Breaking News
FONT-SIZE Plus   Neg
Share SHARE

Google Cuts 10% Of Workforce At Motorola Mobility Unit: WSJ

RELATED NEWS
Trade GOOG now with 

Search engine giant Google Inc.'s (GOOG: Quote) Motorola Mobility hardware unit has started laying off about 1,200 jobs or 10 percent of its workforce, the Wall Street Journal reported Friday citing a company email. The move is part of the smartphone maker's effort to return to profitability.

The company email was quoted as saying, "our costs are too high, we're operating in markets where we're not competitive and we're losing money." The layoffs will affect workers in the U.S., China and India.

Google has been facing pressures from the Motorola Mobility business it acquired for $12.5 billion in May last year, in a move to focus on handset business. In August last, Google had said it would cut 4,000 employees, or 20 percent of the Motorola workforce, and in December, Arris Group Inc. (ARRS) agreed to buy the Motorola Home unit for $2.35 billion.

The mobile device unit had also planned to close or consolidate about one-third of its 90 facilities, as well as simplify its mobile product portfolio.

In January end, Google had reported a better-than-expected increase in fourth-quarter profit, as it benefited from strong advertising revenues and lower income tax, partly offset by charges related to Motorola business.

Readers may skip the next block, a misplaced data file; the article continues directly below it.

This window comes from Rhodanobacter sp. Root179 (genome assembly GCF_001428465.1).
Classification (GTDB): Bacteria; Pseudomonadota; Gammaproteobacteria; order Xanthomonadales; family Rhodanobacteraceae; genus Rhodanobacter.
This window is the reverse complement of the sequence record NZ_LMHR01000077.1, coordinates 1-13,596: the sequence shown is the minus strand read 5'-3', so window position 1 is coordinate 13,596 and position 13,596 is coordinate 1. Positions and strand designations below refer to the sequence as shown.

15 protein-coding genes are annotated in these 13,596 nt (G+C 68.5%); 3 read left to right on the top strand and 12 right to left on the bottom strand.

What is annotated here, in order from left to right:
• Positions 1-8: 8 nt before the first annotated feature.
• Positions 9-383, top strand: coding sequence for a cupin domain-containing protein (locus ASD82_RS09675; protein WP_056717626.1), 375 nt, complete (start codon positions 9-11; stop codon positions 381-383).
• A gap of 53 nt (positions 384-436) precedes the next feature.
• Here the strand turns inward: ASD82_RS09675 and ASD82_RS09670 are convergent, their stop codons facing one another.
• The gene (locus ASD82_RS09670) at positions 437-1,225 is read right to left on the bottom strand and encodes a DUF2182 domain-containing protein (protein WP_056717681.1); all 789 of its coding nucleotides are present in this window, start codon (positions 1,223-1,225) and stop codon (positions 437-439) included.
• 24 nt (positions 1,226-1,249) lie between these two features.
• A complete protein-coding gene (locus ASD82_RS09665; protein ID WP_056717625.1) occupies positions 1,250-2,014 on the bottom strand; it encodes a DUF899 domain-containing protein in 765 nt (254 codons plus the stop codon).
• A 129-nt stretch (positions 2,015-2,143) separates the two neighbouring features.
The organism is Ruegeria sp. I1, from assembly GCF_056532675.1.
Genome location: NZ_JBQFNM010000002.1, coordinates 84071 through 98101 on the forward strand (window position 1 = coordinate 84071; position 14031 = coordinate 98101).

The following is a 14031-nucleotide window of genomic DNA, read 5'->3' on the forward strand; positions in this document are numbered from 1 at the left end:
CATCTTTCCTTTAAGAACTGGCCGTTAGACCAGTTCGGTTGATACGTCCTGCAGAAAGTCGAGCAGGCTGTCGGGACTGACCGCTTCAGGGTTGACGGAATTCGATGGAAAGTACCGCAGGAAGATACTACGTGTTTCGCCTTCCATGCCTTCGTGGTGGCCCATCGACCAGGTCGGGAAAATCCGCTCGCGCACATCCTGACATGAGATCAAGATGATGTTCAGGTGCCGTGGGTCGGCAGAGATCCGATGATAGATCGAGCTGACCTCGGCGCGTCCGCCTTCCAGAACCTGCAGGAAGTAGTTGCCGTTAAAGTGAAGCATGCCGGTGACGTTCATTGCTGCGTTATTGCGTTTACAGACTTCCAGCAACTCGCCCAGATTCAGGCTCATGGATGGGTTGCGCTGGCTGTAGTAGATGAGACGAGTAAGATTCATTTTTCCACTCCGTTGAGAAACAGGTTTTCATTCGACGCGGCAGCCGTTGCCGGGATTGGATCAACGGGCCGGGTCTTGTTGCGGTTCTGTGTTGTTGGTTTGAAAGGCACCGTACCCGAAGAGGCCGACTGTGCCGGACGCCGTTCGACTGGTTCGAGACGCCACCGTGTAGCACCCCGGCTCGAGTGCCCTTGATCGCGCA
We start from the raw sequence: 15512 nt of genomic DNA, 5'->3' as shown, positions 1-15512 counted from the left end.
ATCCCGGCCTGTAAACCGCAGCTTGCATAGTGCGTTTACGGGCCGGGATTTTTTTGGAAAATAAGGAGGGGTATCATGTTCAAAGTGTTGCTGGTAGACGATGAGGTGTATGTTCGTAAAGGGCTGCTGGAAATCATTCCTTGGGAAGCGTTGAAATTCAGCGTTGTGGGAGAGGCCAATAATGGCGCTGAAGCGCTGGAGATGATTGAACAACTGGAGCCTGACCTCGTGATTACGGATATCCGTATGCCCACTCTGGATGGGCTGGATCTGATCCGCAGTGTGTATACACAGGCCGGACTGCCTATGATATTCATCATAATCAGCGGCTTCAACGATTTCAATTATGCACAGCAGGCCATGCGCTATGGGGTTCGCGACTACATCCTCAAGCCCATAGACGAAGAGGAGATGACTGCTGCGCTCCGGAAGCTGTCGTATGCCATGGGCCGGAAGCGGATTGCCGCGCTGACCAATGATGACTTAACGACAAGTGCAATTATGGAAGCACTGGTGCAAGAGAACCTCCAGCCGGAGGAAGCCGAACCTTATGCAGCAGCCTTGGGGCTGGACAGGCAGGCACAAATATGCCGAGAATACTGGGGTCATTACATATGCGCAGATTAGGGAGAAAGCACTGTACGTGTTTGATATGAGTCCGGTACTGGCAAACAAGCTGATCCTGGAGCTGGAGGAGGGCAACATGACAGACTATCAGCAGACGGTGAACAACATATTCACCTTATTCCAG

Motorola Mobility revenues in the fourth quarter were $1.51 billion, accounting for 11 percent of consolidated revenues in the quarter, even as the unit ran an operating loss of $353 million.

According to ComScore Inc. (SCOR), Google, the provider of world leading mobile Android software, had a 67 percent share of the market in the U.S. in December, compared with 16 percent for Microsoft Corp. (MSFT) and 12 percent for Yahoo! Inc. (YHOO).

GOOG closed Thursday's regular trading at $832.60, up 0.15 percent on the Nasdaq.

Register
To receive FREE breaking news email alerts for Google Inc. and others in your portfolio

by RTT Staff Writer

For comments and feedback: editorial@rttnews.com

Business News

Editors Pick
Consumers spent less in July than in the previous month, a surprise retreat that complicates the prevailing belief that the U.S. economic situation is improving. Along with the unexpected drop in spending, government figures released on Friday showed that incomes rose at a slower pace in July than in the previous month. Meanwhile, data on prices indicated that inflation pressures remain tame. India's economy grew faster-than-expected in the three months to June and at the strongest pace in two years, preliminary figures from the Central Statistics Office revealed Friday. Gross domestic product grew 5.7 percent in the April to June quarter, which exceeded economists' forecast for 5.5 percent expansion. The economy grew 4.6 percent in the previous three months. Eurozone inflation slowed as expected in August on falling energy prices giving room for the central bank to support demand and economic recovery without stoking inflation and help the region to create more jobs. The unemployment rate remained unchanged at an elevated level in July. Nonetheless, it was at the lowest since September 2012.
comments powered by Disqus
FREE Newsletters, Analysis & Alerts

 

Stay informed with our FREE daily Newsletters and real-time breaking News Alerts. Sign up to receive the latest information on business news, health, technology, biotech, market analysis, currency trading and more.